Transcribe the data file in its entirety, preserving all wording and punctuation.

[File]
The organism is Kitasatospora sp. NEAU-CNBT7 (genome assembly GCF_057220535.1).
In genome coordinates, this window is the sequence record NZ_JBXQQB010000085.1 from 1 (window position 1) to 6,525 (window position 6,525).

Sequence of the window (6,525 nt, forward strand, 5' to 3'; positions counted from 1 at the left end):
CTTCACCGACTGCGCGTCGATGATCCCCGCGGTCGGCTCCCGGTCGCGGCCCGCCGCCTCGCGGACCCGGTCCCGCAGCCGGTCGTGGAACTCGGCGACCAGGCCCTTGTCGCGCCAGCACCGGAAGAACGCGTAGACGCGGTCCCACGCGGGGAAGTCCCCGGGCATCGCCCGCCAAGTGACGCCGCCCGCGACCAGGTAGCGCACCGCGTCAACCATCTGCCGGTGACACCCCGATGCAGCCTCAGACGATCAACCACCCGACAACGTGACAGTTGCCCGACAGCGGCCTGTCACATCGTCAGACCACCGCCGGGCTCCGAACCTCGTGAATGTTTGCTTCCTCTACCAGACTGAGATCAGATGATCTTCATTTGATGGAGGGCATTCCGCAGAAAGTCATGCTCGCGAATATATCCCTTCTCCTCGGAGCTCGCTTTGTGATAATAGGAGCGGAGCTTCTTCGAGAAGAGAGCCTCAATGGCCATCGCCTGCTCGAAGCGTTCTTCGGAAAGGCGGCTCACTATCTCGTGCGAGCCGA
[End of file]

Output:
The organism is Kitasatospora sp. NEAU-CNBT7 (genome assembly GCF_057220535.1).
In genome coordinates, this window is the sequence record NZ_JBXQQB010000085.1 from 1 (window position 1) to 6,525 (window position 6,525).

Sequence of the window (6,525 nt, forward strand, 5' to 3'; positions counted from 1 at the left end):
CTTCACCGACTGCGCGTCGATGATCCCCGCGGTCGGCTCCCGGTCGCGGCCCGCCGCCTCGCGGACCCGGTCCCGCAGCCGGTCGTGGAACTCGGCGACCAGGCCCTTGTCGCGCCAGCACCGGAAGAACGCGTAGACGCGGTCCCACGCGGGGAAGTCCCCGGGCATCGCCCGCCAAGTGACGCCGCCCGCGACCAGGTAGCGCACCGCGTCAACCATCTGCCGGTGACACCCCGATGCAGCCTCAGACGATCAACCACCCGACAACGTGACAGTTGCCCGACAGCGGCCTGTCACATCGTCAGACCACCGCCGGGCTCCGAACCTCGTGAATGTTTGCTTCCTCTACCAGACTGAGATCAGATGATCTTCATTTGATGGAGGGCATTCCGCAGAAAGTCATGCTCGCGAATATATCCCTTCTCCTCGGAGCTCGCTTTGTGATAATAGGAGCGGAGCTTCTTCGAGAAGAGAGCCTCAATGGCCATCGCCTGCTCGAAGCGTTCTTCGGAAAGGCGGCTCACTATCTCGTGCGAGCCGA